38. Erasures— Assuming we’re all one, and therefore all the same. Dismissing differences as irrelevant. Asserting color blindness and “unity” as a way of hiding existing divisions that need to be addressed.
  39. Divisiveness— Ascribing to false dichotomies and enforcing hierarchies. Treating people as disposable. Not resisting divide and conquer strategies. Stigmatizing and othering: just us politics. supremacist coolness as activism, dismissing youth and discarding elders and DISabled folx. Ignoring single parents, poor people, recent immigrants, anyone who cannot speak English. Enforcing internalized self hatred and expectations of the dominant society. Indeed, this entire list is, for many activists, about the externalization of internalized oppression, for others it is a confrontation to their ingrained entitlements: Anti-blackness, antisemitism, anti-Islam, anti-indigenous anti-immigrants, TERFeminism, white feminism, progressive except for Palestine.
  40. Fashion and Consumerist Activism— It’s all about the look, the dress, the latest discard of social convention as fashion statement. It’s about who is in, and who is out. It’s events held like an exclusive night club. It’s the price of admission and the cost of membership. It’s social and educational capital. It’s the latest book, movie, speaker, event. It’s place dropping and name dropping and entourages. It’s fetishism, inspiration porn and consumerization. It’s who’s the most poly, or multilingual or published, or degreed or popular. It’s what is hip and now and forgotten tomorrow, especially if that perfect job or opportunity is presented. Then it’s points 1-39 all over again.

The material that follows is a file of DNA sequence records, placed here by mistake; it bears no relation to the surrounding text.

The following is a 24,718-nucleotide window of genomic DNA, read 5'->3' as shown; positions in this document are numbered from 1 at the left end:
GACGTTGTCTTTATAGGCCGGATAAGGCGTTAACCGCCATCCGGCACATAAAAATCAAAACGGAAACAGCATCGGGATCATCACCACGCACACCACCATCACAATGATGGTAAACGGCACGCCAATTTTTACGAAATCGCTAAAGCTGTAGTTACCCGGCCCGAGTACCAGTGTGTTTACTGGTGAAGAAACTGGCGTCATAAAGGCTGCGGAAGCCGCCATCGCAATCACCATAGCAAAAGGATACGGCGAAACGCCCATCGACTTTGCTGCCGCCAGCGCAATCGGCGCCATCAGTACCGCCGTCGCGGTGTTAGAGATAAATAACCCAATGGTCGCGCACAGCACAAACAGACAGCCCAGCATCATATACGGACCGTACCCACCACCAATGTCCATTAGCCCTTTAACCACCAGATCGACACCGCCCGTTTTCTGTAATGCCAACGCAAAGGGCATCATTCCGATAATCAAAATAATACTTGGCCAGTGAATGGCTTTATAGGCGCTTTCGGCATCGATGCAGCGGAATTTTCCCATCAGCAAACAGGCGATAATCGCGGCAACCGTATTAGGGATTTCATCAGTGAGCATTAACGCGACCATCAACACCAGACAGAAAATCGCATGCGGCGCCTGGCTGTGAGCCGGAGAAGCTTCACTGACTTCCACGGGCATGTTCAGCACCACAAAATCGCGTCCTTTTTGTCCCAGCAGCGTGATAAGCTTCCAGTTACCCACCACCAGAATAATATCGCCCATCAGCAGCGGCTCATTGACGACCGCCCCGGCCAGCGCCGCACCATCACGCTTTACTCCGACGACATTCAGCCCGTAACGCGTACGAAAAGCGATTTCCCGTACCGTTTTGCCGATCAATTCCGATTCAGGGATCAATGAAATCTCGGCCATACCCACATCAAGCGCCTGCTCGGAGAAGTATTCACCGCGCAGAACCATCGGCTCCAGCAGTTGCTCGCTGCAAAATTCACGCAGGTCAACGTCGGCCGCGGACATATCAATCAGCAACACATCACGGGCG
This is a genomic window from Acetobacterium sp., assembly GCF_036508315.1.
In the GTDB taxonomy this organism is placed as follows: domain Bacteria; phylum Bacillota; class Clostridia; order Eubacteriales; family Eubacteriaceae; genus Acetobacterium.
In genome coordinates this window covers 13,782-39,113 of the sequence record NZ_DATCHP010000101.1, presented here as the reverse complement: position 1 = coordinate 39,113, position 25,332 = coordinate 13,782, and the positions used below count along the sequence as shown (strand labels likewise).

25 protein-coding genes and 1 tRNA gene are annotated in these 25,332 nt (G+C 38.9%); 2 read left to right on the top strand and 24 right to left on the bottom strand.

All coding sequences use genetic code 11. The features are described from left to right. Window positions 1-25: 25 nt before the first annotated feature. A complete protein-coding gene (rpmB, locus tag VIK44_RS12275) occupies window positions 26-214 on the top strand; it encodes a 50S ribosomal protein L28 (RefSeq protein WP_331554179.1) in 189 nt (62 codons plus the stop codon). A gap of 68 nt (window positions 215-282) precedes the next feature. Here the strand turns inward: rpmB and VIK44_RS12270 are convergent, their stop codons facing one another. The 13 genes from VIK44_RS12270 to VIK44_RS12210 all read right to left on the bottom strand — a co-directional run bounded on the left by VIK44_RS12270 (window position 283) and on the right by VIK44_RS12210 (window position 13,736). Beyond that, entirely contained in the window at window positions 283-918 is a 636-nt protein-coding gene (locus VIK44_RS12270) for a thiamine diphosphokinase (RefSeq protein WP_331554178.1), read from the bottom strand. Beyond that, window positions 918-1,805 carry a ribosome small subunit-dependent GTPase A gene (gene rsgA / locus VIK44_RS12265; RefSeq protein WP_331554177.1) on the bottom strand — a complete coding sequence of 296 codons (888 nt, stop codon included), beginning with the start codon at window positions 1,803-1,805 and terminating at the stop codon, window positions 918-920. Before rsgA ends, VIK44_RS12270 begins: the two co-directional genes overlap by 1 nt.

Emma Rosenthal
is an artist, writer, educator, reiki practitioner, and human rights activist whose work combines art, activism, education and grassroots mobilization. As a person with a DISability she is confined, not by her condition but by the narrow and marginalizing attitudes and structures of the society at large.
Rosenthal is the founder of The WE Empowerment Center and is Director of several of its project including Cafe Intifada, Emma Rosenthal Studios, Radical DISability, and Visiting Hands & Hearts.
She is a retired Social Justice Educator and   has been an activist all her life, working for a variety of causes both local and international in both leadership and rank and file capacities. She was a member of the UTLA House of Representatives and a cluster leader, coordinating 5 schools during the 1989 L.A. Teachers’ strike. Her earliest activism included marching against the Vietnam War and organizing in the UFW boycott.   Her work is anti-racist, anti-sexist, intersectional, decolonialist, anti-imperialist and LBGTQIAA and DISability affirmative.

Xeres Villanueva
graduated from Azusa Pacific University with degrees in English and Communication Studies. She has deep roots in community building and activism. She is involved in community building projects such as Tuesday Night Cafe and various Christian social justice groups such as Jesus 4 Revolutionaries. She has been in the worlds of freelancing, small business and non-profits. Her interests are media and pop culture, cultural activism, liberation movements, and food.